If Republican presidential nominee Mitt Romney was hoping for a jump in the polls due to the release of Friday's disappointing jobs numbers, it doesn't look like he's going to get it. According to the latest Reuters/Ipsos poll, Barack Obama has widened his slim lead over Mitt Romney, to a four percentage point lead over his Republican challenger.
Forty-seven percent of 1,457 likely voters surveyed online said they would vote for Obama if the November 6 elections were held today, compared with 43 percent for Romney.
Whereas Mitt Romney and the Republicans received little to no post-convention "bump" in the polls, the Obama campaign seems to have come out of Charlotte with some wind at its back. Although former President Bill Clinton delivered a powerful convention address which was well received by both Republicans and Democrats alike, President Obama's speech had more tepid reviews, which Republicans had hoped would hurt him in the polls. But Obama's speech seems to have had little impact on voters.
According to the poll, Obama has increased his lead over Romney in certain characteristics: On which candidate is more "eloquent," 50 percent favored Obama (compared to 25 percent for Romney); on who is "smart enough for the job," 46 percent sided with Obama compared to 37 percent for Romne; on "represents America," Obama also led.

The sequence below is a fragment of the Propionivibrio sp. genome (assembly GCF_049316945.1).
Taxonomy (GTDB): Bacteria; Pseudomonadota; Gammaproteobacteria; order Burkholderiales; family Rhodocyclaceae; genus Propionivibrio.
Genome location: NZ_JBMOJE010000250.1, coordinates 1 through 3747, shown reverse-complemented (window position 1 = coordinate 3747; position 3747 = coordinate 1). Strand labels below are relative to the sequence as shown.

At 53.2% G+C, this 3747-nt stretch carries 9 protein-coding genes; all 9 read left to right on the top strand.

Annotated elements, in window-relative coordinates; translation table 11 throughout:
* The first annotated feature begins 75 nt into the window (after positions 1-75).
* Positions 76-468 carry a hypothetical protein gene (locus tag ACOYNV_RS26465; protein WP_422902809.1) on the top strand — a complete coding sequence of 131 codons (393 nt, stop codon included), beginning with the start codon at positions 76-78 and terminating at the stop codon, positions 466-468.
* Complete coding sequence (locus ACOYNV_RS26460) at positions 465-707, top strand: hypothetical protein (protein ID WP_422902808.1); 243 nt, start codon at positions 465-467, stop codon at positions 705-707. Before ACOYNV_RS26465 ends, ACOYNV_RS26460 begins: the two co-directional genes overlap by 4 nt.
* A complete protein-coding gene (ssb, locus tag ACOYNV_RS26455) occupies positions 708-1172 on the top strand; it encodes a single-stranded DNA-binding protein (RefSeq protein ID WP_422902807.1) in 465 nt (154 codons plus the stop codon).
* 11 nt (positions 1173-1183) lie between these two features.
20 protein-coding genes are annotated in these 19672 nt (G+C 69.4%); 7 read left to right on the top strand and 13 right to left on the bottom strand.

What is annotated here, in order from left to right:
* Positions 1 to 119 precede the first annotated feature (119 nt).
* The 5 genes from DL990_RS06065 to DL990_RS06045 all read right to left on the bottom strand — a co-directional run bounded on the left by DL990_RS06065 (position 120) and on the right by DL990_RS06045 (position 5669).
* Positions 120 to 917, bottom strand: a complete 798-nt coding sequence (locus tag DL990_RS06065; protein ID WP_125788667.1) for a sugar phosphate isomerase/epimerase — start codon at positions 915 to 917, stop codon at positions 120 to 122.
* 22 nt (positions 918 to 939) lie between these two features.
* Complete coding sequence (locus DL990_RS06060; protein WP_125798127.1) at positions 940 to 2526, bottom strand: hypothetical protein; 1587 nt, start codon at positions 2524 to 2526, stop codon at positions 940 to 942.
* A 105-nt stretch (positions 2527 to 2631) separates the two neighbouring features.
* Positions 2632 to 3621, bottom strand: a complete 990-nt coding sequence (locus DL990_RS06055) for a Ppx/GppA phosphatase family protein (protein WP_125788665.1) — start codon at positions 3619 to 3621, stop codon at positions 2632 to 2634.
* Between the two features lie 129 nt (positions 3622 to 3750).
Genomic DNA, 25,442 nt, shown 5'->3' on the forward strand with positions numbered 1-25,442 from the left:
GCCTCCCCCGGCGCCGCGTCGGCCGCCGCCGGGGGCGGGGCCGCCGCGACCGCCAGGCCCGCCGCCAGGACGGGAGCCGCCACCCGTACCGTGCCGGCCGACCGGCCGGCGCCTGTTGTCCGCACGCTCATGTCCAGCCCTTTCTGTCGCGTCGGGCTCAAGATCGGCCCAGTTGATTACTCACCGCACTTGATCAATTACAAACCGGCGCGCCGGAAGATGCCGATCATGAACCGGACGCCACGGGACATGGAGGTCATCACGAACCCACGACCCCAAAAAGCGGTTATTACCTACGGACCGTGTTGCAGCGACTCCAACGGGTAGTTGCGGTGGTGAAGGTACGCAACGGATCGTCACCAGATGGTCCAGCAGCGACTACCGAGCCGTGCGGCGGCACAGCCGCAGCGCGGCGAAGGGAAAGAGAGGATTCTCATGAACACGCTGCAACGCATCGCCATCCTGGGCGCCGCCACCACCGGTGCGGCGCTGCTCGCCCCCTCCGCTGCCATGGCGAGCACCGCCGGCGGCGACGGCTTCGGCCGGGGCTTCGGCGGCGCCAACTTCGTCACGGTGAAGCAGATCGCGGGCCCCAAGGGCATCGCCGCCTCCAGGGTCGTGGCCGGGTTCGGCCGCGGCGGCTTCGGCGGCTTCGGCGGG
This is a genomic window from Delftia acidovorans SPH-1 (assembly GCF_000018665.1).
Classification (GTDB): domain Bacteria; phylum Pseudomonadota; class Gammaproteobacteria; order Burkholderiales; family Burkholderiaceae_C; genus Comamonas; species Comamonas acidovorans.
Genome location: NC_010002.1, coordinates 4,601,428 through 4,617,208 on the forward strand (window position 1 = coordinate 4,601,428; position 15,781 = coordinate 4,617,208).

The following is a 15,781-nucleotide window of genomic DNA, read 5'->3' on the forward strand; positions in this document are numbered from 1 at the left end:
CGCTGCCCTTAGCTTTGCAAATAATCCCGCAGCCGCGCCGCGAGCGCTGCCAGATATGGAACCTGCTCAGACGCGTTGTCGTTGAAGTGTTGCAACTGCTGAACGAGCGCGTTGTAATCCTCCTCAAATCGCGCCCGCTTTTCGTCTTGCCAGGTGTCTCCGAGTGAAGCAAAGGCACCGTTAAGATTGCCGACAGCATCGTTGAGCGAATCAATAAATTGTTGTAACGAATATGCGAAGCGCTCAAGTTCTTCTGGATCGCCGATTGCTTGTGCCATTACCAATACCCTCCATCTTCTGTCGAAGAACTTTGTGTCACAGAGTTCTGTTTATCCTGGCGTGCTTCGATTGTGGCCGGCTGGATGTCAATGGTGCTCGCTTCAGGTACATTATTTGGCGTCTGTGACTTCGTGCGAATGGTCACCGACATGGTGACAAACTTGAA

A similar poll conducted by Gallup confirms Romney's dip in the polls, showing Obama ahead 49% to 44%.
Politico reports that even Romney's closest advisers admit in private that he has a tougher path to winning. Although they were plesantly surprised by Obama's poor debate performance, they also say they are worried that on state-by-state polling numbers, Obama remains ahead. "Our problems are Virginia, Ohio, Nevada, New Hampshire. Our opportunities are Michigan, Wisconsin, Colorado," said a Romney official.
Of course, all polls must be taken with a grain of salt, and the Romney campaign has vowed to continue to fight on. According to Stuart Stevens, Romney's campaign strategist, "We're a very patient campaign. We're the campaign that couldn't break 25 percent [in the primaries]. We just have tremendous confidence in the governor's ability to talk to people in a way that resonates. Very steady, very confident."